To those of you who missed Thursday night, let me just say: you missed Thursday night. Wow! I am so grateful to Apostle E.D. Mondainé for kicking off our conversation on Race and Culture in Kingdom and Community, to Pastor Robin Gordon for facilitating logistics and hosting, and to Mackenzie Doyle for leading the food provision.
As I fully expected, but am still deeply appreciative of, those who came entered into the extended opening prayer time and the conversation. It was rich, and even though we didn’t “accomplish” anything in terms of concrete changing-the-world, in a very real sense we did change the world. Just by virtue of opening the dialogue, stepping in honestly to speak and listen, and hearing each other, I think we did change the world. It just doesn’t know it yet!
Here are the notes from Thursday’s discussion.
Apostle Mondainé’s background: he grew up in St Louis, actually served in the military in Ferguson (yes, that Ferguson). He pastored a Southern Baptist church there; it is now an African American congregation pastored by a Latino man. His spiritual parents were white pastors in an urban setting, so he grew up in a multicultural ministry setting.
He moved to this area as the youth pastor in a white church in Salmon Creek, for a year, then moved to Portland to coordinate social work efforts for the Albina Ministerial Alliance, creating teen parent programs in schools. Loved the opportunity to engage lots of different churches.
He interacted with Joe Aldrich and others at Prayer Summits, etc. At some point it all just died off, he doesn’t know why. Through this he got to know many vessels who had a heart for multicultural ministry and mixing churches.
When Celebration Tabernacle came to Kenton no one wanted to be here: red light district, bars, drug infested. He has an entrepreneurial heart, and he loves to empower others to do entrepreneurial things. His family has always started businesses. They started with Fridays (coffee and other small services) and it has grown into Po’shines plus Po’shettes.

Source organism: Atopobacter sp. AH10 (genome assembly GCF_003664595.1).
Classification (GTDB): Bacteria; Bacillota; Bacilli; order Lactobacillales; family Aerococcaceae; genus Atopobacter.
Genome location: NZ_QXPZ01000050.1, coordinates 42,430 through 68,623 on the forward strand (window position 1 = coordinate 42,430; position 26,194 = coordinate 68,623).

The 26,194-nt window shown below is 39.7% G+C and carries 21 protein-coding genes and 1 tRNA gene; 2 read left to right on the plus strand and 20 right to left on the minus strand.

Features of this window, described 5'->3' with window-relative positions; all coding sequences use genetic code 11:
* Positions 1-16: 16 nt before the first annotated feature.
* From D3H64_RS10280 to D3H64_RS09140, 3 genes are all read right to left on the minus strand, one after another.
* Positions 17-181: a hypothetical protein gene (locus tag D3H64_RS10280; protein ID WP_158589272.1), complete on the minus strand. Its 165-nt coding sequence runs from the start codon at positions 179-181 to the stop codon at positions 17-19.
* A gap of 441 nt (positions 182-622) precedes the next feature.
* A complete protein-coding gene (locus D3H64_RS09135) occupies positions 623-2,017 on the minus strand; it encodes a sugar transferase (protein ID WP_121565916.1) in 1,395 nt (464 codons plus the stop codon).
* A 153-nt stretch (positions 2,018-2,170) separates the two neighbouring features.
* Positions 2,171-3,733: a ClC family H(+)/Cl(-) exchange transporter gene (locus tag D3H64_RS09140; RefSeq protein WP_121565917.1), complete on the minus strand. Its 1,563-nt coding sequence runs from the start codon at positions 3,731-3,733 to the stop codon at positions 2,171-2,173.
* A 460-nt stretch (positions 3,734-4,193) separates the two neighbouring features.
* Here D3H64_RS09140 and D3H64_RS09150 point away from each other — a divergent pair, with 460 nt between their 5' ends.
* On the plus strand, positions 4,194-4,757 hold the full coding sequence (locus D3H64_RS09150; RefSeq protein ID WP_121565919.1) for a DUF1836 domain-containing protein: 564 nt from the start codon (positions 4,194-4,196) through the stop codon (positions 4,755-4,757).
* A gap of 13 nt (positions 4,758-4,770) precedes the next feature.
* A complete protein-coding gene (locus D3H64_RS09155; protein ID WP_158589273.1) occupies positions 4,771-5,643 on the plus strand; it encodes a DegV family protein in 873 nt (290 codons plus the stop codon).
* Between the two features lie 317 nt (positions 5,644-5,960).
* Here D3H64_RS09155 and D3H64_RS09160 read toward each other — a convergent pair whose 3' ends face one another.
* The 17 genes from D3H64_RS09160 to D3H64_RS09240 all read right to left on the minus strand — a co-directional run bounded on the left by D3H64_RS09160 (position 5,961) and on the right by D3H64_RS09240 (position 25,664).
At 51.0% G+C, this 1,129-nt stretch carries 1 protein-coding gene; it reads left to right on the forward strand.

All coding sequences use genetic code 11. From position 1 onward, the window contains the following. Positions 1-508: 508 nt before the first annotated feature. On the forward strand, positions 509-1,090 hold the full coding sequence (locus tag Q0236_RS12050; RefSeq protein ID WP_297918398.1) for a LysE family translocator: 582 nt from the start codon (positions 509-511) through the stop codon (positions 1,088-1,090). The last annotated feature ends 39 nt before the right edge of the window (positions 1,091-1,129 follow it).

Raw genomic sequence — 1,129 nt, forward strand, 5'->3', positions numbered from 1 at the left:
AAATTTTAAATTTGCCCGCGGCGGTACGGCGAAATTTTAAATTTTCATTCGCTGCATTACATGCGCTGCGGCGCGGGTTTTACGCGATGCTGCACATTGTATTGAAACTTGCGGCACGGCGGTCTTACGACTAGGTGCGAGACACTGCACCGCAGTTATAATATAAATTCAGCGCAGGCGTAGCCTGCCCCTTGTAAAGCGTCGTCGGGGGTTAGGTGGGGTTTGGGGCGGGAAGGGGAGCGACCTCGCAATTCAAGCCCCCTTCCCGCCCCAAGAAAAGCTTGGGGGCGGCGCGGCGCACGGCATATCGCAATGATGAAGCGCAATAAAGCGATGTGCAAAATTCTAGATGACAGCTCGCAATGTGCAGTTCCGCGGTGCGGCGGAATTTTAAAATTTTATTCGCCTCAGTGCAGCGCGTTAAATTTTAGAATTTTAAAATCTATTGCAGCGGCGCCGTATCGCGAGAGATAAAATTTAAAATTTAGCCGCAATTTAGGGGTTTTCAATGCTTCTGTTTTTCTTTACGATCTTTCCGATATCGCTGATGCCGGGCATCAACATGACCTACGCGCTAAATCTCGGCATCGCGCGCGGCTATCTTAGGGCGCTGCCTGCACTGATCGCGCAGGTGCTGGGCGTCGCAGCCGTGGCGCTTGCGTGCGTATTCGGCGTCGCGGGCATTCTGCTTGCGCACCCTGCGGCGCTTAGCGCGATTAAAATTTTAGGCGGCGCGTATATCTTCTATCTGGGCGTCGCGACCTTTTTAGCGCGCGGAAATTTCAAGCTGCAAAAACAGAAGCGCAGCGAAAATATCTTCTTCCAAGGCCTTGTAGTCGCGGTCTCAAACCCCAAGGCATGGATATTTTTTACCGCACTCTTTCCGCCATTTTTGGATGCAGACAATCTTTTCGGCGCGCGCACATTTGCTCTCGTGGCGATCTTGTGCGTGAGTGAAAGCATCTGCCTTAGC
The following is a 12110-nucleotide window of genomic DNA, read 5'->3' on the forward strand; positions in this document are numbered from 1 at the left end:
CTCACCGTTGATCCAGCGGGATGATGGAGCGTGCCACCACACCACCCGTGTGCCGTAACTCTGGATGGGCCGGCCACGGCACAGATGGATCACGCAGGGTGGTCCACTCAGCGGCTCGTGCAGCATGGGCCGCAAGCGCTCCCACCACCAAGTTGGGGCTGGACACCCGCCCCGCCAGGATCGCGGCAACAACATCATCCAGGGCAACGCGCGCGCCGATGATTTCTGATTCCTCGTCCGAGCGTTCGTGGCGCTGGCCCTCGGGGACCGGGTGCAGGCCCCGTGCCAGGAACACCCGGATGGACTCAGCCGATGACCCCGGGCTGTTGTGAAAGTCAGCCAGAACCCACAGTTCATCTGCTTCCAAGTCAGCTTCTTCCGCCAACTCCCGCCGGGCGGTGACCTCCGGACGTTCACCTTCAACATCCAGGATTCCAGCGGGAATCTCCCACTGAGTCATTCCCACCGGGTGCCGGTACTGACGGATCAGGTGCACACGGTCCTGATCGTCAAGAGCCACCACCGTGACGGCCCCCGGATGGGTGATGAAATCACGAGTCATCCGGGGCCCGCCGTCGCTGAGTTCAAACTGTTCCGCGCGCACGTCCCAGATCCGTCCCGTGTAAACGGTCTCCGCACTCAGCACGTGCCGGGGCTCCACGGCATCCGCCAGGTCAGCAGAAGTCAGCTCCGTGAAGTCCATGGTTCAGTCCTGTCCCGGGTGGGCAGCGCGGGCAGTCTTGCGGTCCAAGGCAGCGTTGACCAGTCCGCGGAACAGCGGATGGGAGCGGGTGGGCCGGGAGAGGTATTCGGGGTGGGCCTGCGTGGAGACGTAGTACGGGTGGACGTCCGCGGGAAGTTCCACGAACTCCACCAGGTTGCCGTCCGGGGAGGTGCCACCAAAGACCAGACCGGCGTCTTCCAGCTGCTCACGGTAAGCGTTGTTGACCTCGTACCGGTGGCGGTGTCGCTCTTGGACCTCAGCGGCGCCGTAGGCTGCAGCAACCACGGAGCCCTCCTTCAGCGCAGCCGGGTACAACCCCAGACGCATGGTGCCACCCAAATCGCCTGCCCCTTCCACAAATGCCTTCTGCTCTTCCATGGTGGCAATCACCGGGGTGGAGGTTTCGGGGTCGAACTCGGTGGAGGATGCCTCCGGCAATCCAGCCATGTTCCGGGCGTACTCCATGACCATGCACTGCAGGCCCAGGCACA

He wants to bring hope to bivocational pastors and always asks, “what are you doing in the community?” The Teach Me to Fish program looks to foster independence and empowerment.
Race/Culture discussion: Christy Dirren asked about the upcoming Ferguson verdict: would there still be rioting if the officer stands trial? Apostle Mondainé said no, but he has no expectation that the officer will ever serve any time. Going to STL is like going to a plantation, even though there are churches everywhere.
Chad Nieuwendorp brought up the situation a couple months back with the RHS student and asked how we bring grace and truth into the situation. Apostle Mondainé said most of his white friends get it [about what it’s like to be black in Portland] but they are exceptions. Most whites jut can’t understand because they aren’t black. To be in Portland and black you need to be a civic leader, connected to the right people, or a child of the king
Linda Jo Devlaeminck shared about working with African American women in the Community Of Hope and walking with them as they encounter racism. Apostle Mondainé encouraged her to use her power to speak out: you don’t need to lead a parade and try to change the world, just speak out when you have an opportunity and it makes sense.
Julia Nielsen talked about Portland people thinking that they aren’t racist even though they are: is that getting in the way of a real conversation? Answer: yes. Apostle Mondainé talked about blacks being invited to things just because they are black, for racial representation, or for politics, not so they can bring themselves and their culture to make a difference.
David Brewer pointed out the idea of diversity (like in corporate America) as possibly doing more harm because it functions more like inoculation: we value external/categorical diversity so we don’t have to have the deeper conversations.
Chad asked what we do from here because we aren’t done. Christy and Crossbridge @ are going to do a Lenten series on culture (Christy, please forward more details as these become available)
Josh Hawk asked how intentional he needs to be. Or is it enough to be open to it and speak up when he sees racism? Apostle Mondainé said being open is the most important thing.
Antjuan Tolbert talked about growing up with white females and the question he asks is, “why don’t you want to get to know me because you hate me so?” Look for a common ground. We know where we are leading people even though they don’t know where they are going.
Robin Gordon we all have some prejudices and we need to keep examining ourselves
Mackenzie Doyle talked about growing up in Lake Oswego and then moving here. She has realized over the last 10 years that race and culture is always a factor in their conversations. We never “arrive” in these areas, but continue to work together, to talk together, through them.